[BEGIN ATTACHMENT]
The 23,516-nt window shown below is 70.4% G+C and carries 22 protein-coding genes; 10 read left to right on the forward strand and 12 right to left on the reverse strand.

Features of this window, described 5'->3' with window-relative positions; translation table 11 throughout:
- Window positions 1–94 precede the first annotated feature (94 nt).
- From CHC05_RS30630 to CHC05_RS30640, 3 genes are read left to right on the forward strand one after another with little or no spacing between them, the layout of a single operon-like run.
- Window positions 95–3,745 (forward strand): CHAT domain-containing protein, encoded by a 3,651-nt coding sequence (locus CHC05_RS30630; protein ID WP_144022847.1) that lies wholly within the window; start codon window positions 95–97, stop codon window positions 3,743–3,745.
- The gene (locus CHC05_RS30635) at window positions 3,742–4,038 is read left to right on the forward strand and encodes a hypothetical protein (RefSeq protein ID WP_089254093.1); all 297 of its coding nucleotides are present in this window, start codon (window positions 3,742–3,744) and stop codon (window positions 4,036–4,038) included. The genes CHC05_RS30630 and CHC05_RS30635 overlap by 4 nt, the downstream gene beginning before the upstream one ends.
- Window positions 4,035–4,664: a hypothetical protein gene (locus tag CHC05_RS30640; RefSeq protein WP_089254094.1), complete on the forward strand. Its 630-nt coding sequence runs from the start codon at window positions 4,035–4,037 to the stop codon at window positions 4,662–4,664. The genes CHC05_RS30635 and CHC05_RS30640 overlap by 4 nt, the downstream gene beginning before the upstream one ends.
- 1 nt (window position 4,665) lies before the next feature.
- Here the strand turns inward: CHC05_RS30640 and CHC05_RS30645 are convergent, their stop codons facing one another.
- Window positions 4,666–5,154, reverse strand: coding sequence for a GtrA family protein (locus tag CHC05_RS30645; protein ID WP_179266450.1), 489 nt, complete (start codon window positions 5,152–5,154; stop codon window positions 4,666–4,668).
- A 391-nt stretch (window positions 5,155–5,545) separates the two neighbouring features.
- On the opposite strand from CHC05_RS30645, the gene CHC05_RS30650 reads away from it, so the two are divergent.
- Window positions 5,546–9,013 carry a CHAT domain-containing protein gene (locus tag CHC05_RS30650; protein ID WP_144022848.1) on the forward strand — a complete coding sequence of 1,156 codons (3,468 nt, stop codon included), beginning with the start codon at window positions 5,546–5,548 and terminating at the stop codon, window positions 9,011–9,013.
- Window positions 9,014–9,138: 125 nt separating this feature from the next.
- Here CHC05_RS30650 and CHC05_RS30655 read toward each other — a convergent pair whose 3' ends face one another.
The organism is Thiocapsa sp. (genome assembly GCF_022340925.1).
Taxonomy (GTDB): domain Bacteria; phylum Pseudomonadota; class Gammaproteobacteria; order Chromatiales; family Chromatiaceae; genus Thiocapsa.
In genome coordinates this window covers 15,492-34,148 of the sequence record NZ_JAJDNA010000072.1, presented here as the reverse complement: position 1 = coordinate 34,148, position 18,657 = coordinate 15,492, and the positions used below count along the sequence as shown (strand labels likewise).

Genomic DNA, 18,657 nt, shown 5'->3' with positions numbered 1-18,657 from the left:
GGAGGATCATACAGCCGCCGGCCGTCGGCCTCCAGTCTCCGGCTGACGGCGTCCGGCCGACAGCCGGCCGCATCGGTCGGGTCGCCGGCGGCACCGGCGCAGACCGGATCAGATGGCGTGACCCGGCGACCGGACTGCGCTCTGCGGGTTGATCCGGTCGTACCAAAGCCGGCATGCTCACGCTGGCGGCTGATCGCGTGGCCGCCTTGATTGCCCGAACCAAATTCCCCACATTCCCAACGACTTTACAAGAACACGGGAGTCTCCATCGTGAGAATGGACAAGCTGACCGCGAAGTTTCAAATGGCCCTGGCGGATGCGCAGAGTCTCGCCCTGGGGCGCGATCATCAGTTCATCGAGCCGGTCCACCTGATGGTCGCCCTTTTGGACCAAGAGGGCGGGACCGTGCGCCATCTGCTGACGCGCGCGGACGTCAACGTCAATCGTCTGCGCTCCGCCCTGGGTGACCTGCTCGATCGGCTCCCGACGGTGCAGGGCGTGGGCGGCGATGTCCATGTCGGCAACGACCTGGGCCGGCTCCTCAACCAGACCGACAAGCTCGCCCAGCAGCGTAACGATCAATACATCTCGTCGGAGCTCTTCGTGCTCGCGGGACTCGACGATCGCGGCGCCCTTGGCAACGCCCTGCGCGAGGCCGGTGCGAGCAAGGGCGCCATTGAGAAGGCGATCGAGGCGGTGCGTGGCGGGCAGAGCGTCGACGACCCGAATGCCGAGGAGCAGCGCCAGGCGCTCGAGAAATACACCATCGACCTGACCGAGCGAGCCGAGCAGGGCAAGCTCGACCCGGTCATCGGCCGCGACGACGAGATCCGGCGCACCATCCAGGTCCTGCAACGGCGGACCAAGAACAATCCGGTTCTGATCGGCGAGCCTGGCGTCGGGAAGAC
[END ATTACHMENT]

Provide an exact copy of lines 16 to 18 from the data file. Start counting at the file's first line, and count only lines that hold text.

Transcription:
The organism is Thiocapsa sp. (genome assembly GCF_022340925.1).
Taxonomy (GTDB): domain Bacteria; phylum Pseudomonadota; class Gammaproteobacteria; order Chromatiales; family Chromatiaceae; genus Thiocapsa.
In genome coordinates this window covers 15,492-34,148 of the sequence record NZ_JAJDNA010000072.1, presented here as the reverse complement: position 1 = coordinate 34,148, position 18,657 = coordinate 15,492, and the positions used below count along the sequence as shown (strand labels likewise).